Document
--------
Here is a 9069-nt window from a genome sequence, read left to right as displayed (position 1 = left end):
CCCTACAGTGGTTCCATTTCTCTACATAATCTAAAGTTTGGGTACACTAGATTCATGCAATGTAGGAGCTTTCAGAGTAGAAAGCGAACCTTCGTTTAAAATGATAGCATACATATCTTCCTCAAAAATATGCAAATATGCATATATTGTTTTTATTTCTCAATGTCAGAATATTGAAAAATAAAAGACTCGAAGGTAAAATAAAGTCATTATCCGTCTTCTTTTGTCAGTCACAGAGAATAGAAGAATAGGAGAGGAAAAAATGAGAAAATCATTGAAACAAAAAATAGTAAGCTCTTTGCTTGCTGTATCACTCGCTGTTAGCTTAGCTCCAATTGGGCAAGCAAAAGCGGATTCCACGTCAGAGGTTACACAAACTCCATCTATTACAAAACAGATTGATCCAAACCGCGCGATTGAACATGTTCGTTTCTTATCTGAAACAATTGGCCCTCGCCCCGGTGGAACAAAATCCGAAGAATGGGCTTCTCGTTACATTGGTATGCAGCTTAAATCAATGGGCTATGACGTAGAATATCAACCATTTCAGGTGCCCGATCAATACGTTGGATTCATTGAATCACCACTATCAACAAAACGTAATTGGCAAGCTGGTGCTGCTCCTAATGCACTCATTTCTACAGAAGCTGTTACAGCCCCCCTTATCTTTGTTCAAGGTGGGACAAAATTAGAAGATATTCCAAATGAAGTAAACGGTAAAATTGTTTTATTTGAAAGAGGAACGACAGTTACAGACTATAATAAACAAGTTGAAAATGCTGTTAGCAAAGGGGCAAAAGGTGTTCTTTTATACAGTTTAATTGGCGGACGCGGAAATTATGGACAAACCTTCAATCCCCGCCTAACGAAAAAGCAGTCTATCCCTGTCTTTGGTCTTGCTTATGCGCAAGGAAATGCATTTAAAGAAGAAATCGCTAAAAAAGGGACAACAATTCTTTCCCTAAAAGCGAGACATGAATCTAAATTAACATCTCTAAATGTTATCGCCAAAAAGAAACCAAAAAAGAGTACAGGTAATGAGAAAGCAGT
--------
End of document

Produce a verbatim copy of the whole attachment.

Here is a 9069-nt window from a genome sequence, read left to right as displayed (position 1 = left end):
CCCTACAGTGGTTCCATTTCTCTACATAATCTAAAGTTTGGGTACACTAGATTCATGCAATGTAGGAGCTTTCAGAGTAGAAAGCGAACCTTCGTTTAAAATGATAGCATACATATCTTCCTCAAAAATATGCAAATATGCATATATTGTTTTTATTTCTCAATGTCAGAATATTGAAAAATAAAAGACTCGAAGGTAAAATAAAGTCATTATCCGTCTTCTTTTGTCAGTCACAGAGAATAGAAGAATAGGAGAGGAAAAAATGAGAAAATCATTGAAACAAAAAATAGTAAGCTCTTTGCTTGCTGTATCACTCGCTGTTAGCTTAGCTCCAATTGGGCAAGCAAAAGCGGATTCCACGTCAGAGGTTACACAAACTCCATCTATTACAAAACAGATTGATCCAAACCGCGCGATTGAACATGTTCGTTTCTTATCTGAAACAATTGGCCCTCGCCCCGGTGGAACAAAATCCGAAGAATGGGCTTCTCGTTACATTGGTATGCAGCTTAAATCAATGGGCTATGACGTAGAATATCAACCATTTCAGGTGCCCGATCAATACGTTGGATTCATTGAATCACCACTATCAACAAAACGTAATTGGCAAGCTGGTGCTGCTCCTAATGCACTCATTTCTACAGAAGCTGTTACAGCCCCCCTTATCTTTGTTCAAGGTGGGACAAAATTAGAAGATATTCCAAATGAAGTAAACGGTAAAATTGTTTTATTTGAAAGAGGAACGACAGTTACAGACTATAATAAACAAGTTGAAAATGCTGTTAGCAAAGGGGCAAAAGGTGTTCTTTTATACAGTTTAATTGGCGGACGCGGAAATTATGGACAAACCTTCAATCCCCGCCTAACGAAAAAGCAGTCTATCCCTGTCTTTGGTCTTGCTTATGCGCAAGGAAATGCATTTAAAGAAGAAATCGCTAAAAAAGGGACAACAATTCTTTCCCTAAAAGCGAGACATGAATCTAAATTAACATCTCTAAATGTTATCGCCAAAAAGAAACCAAAAAAGAGTACAGGTAATGAGAAAGCAGT